Gdańsk, with its maritime traditions spanning a thousand years, has always been considered the Poland’s window to the world, whether in economic, mercantile, or cultural aspects. Today, Gdańsk is still firmly connected with the world, thanks to a catalog of travelling opportunities by air, train, bus, ferry or car. Before travelling, however, please make sure to check visa requirements.
It is probably the most obvious choice for the majority of travelers. Gdańsk Lech Wałęsa Airport is among the largest and busiest airports in Poland. It is located about 12 km from the city centre, and well-communicated with the rest of the city and its metropolitan area by means of urban railway (PKM), bus routes, taxi services, or private hotel shuttles.
Gdańsk airport boasts an extensive network of flight connections run by Eurowings, Finnair, KLM, Lufthansa, Norwegian, LOT, Ryanair, SAS, SWISS and WizzAir, connecting the city across Europe and with major international hubs like Amsterdam, Frankfurt, London and Munich. Thus, acting in advance, there shouldn’t be problems with sensible organization of the trip.
Gdańsk is well-connected to other Polish cities by train, e.g. 3 hours from Warsaw or 6 from Cracow. The main railway station (Gdańsk Główny) is located in the very centre of the city. Available connections can be checked and tickets purchased at the PKP Intercity site.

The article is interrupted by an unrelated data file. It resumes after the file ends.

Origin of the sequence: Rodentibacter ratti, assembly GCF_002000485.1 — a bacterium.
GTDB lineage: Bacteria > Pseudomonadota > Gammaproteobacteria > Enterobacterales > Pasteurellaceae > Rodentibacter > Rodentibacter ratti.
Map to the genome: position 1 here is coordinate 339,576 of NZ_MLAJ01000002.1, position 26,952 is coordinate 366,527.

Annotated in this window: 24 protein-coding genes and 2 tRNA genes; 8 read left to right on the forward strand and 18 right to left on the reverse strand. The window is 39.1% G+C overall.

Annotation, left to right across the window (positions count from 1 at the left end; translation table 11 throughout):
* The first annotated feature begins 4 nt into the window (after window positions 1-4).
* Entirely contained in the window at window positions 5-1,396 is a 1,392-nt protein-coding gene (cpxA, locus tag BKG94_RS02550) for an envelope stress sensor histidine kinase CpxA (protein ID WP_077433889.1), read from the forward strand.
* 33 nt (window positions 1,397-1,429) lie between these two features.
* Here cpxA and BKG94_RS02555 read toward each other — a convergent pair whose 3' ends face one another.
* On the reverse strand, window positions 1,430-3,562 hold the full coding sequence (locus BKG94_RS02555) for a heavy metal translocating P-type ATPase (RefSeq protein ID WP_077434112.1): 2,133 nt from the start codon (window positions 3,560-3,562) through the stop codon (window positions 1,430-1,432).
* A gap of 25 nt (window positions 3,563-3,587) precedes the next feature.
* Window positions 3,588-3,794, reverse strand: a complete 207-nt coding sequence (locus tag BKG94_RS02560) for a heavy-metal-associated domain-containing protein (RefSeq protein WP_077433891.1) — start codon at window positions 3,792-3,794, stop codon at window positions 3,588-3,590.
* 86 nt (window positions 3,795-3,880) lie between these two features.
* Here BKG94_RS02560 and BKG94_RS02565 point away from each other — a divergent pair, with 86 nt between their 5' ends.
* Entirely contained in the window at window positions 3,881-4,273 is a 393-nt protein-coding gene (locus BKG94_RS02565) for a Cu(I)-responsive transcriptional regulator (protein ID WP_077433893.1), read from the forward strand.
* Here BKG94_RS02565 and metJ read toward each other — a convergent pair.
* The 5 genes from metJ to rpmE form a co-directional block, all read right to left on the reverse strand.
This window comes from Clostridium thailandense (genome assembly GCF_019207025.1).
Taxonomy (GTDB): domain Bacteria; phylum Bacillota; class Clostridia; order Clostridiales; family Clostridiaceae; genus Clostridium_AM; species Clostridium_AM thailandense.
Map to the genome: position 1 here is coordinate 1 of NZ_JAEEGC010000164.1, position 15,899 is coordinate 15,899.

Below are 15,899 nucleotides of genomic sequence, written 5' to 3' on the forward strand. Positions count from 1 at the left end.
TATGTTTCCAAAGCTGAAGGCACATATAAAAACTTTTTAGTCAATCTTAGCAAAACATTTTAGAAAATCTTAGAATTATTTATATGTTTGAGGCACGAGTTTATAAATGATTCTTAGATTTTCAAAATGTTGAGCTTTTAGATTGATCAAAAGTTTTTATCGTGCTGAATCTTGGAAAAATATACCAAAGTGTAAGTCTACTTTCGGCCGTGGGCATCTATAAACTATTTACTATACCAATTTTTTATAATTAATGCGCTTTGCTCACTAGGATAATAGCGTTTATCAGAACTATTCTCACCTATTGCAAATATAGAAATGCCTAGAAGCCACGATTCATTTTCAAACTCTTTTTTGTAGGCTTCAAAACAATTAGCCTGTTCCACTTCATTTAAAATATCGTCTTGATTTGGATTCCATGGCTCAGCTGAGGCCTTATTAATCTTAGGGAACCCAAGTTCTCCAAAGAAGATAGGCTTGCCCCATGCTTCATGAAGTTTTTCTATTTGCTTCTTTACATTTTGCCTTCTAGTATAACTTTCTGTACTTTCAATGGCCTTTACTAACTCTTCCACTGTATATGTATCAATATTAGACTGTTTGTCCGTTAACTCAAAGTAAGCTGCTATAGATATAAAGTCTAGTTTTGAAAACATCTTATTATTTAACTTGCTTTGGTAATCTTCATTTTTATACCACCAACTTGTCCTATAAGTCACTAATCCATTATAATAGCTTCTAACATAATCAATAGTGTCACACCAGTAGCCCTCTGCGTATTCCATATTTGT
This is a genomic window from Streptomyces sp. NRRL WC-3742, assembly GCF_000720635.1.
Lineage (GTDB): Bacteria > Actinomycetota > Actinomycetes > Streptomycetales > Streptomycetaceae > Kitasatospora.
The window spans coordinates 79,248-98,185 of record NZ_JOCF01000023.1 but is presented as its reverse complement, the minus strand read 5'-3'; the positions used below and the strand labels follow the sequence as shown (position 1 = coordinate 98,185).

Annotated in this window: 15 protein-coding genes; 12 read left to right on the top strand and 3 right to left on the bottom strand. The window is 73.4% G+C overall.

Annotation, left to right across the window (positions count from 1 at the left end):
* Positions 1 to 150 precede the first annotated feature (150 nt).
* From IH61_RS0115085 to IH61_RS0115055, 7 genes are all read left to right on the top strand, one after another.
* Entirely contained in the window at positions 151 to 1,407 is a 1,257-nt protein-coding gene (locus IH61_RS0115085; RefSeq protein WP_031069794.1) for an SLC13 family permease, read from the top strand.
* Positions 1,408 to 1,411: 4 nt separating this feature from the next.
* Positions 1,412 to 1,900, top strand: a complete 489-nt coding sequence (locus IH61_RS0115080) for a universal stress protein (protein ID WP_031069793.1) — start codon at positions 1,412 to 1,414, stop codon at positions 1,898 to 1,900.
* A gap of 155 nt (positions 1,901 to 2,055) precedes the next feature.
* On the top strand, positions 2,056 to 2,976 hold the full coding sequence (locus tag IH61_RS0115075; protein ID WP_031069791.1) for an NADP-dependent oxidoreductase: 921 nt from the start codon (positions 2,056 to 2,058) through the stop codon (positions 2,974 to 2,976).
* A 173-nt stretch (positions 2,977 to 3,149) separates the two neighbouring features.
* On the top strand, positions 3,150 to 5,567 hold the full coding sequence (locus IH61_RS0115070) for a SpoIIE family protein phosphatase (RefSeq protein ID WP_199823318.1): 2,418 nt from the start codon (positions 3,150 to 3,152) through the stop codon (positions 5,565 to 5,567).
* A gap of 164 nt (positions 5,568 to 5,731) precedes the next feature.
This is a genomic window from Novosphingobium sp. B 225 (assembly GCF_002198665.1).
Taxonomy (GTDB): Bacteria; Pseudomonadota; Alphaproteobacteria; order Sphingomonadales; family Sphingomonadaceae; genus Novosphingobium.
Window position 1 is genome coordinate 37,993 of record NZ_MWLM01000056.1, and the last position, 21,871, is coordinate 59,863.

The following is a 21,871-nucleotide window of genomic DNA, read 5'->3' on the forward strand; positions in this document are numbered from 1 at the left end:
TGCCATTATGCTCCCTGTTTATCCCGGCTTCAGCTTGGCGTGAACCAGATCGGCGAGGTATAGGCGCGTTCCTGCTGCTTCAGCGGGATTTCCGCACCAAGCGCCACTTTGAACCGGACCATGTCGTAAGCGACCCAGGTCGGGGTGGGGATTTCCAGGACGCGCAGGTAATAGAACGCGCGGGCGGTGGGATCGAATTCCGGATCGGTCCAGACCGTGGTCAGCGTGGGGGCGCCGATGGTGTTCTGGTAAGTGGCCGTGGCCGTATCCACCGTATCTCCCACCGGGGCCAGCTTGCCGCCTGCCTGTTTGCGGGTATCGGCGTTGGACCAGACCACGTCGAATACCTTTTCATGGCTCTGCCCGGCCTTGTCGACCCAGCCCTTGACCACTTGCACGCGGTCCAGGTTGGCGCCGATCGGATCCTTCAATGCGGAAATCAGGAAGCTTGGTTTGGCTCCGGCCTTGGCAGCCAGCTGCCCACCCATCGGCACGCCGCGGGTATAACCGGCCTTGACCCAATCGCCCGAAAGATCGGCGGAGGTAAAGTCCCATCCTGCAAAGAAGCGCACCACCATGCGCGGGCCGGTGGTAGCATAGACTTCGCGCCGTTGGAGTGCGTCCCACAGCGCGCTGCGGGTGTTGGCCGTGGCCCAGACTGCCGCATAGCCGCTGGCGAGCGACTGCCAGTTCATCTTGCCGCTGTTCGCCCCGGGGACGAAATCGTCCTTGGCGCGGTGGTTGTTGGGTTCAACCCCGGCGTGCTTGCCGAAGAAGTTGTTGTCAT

An underpass away from the main railway station is the main bus station of Gdańsk. However, buses coming to and from Gdańsk, while numerous, sometimes start or end their routes at different locations, so it is advised to consult the details at dedicated sites, like this one.
Gdańsk has a long maritime tradition. There is a regular ferry connection between Gdańsk and Nynäshamn in Sweden and between Gdynia and the Swedish Karlskrona.
The quality of Polish road network is increasing. Nevertheless, the rate of accidents is still relatively high. Three European routes reach Gdańsk: E28, E75, E77. The “Amber” paid highway A1 connects Gdańsk with the Poland’s south.
To drive in Poland, one needs its native driving license or in specific cases an international driving license. Also, a vehicle’s liability insurance is needed. For more details look here.
As the signatory of the Schengen Agreement, Poland is part of the Schengen Area – the world’s largest visa-free zone with 27 European countries that have officially abolished all passport and all other types of border control at their mutual borders. The Schengen Visa allows travelers to stay up to 90 days for business or tourist purposes in the Schengen Area. Depending on particular countries’ agreements with the Schengen member states, please check if you need to obtain a Schengen Visa before travelling to Europe.